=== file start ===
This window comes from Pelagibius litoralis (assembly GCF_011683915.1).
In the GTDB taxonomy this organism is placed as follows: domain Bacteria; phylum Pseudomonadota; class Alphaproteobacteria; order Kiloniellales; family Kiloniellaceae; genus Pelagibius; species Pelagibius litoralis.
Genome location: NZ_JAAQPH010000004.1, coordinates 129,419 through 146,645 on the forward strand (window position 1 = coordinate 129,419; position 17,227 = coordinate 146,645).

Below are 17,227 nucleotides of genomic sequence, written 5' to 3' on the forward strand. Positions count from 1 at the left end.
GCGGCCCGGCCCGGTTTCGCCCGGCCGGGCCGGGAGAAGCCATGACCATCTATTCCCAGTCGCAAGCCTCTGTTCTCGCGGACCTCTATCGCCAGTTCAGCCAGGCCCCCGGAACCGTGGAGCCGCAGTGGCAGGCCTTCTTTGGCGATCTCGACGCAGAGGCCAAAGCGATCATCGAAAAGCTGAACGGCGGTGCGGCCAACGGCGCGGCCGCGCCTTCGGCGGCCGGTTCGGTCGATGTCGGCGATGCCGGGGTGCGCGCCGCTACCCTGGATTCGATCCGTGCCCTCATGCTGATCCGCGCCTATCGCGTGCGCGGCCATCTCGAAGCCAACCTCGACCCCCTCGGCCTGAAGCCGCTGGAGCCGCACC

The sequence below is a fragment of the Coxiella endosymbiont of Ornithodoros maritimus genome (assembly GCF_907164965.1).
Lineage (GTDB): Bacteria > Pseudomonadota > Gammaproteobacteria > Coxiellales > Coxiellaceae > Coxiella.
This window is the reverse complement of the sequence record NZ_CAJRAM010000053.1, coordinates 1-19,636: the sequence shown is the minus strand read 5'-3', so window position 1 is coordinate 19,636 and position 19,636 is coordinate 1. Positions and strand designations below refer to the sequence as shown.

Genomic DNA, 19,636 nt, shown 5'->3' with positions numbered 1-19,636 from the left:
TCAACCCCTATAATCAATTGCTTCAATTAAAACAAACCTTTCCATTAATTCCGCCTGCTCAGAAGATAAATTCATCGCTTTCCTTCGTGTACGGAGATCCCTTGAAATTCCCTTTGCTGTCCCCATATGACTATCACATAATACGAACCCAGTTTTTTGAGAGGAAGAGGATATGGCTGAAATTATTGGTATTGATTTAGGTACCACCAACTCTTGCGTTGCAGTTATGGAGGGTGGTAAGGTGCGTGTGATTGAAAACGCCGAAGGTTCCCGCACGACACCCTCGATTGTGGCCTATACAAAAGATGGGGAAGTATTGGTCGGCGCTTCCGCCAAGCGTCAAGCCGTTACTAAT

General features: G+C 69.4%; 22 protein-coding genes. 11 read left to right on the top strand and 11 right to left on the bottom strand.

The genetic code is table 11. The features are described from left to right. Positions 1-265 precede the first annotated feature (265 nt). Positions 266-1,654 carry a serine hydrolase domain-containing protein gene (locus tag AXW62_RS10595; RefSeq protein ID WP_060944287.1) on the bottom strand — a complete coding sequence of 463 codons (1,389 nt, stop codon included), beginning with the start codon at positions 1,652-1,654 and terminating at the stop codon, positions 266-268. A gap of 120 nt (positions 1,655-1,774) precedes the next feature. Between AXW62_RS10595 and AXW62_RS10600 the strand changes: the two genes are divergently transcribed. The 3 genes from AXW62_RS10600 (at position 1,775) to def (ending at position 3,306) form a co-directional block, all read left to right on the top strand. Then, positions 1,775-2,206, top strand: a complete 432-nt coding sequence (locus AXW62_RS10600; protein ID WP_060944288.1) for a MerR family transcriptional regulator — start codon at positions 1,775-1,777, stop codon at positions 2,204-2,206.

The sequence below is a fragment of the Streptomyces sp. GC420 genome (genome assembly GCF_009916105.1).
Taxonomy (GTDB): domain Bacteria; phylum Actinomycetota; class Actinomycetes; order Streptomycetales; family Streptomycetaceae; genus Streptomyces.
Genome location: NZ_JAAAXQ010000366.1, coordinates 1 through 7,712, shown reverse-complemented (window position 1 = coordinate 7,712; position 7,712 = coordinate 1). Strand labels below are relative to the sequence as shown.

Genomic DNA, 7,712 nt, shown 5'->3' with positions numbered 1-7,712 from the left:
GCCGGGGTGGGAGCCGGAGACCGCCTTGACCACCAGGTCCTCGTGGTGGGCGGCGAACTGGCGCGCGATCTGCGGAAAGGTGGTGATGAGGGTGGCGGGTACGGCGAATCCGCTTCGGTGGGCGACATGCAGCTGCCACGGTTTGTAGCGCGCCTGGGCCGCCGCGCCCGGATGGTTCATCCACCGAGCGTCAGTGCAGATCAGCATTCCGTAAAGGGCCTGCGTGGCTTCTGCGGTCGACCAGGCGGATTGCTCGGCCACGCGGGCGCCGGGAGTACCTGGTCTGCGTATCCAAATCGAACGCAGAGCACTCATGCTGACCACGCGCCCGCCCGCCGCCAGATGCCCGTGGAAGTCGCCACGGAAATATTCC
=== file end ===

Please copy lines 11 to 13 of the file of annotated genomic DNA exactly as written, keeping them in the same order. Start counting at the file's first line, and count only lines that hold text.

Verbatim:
General features: G+C 69.4%; 22 protein-coding genes. 11 read left to right on the top strand and 11 right to left on the bottom strand.

The genetic code is table 11. The features are described from left to right. Positions 1-265 precede the first annotated feature (265 nt). Positions 266-1,654 carry a serine hydrolase domain-containing protein gene (locus tag AXW62_RS10595; RefSeq protein ID WP_060944287.1) on the bottom strand — a complete coding sequence of 463 codons (1,389 nt, stop codon included), beginning with the start codon at positions 1,652-1,654 and terminating at the stop codon, positions 266-268. A gap of 120 nt (positions 1,655-1,774) precedes the next feature. Between AXW62_RS10595 and AXW62_RS10600 the strand changes: the two genes are divergently transcribed. The 3 genes from AXW62_RS10600 (at position 1,775) to def (ending at position 3,306) form a co-directional block, all read left to right on the top strand. Then, positions 1,775-2,206, top strand: a complete 432-nt coding sequence (locus AXW62_RS10600; protein ID WP_060944288.1) for a MerR family transcriptional regulator — start codon at positions 1,775-1,777, stop codon at positions 2,204-2,206.

The sequence below is a fragment of the Streptomyces sp. GC420 genome (genome assembly GCF_009916105.1).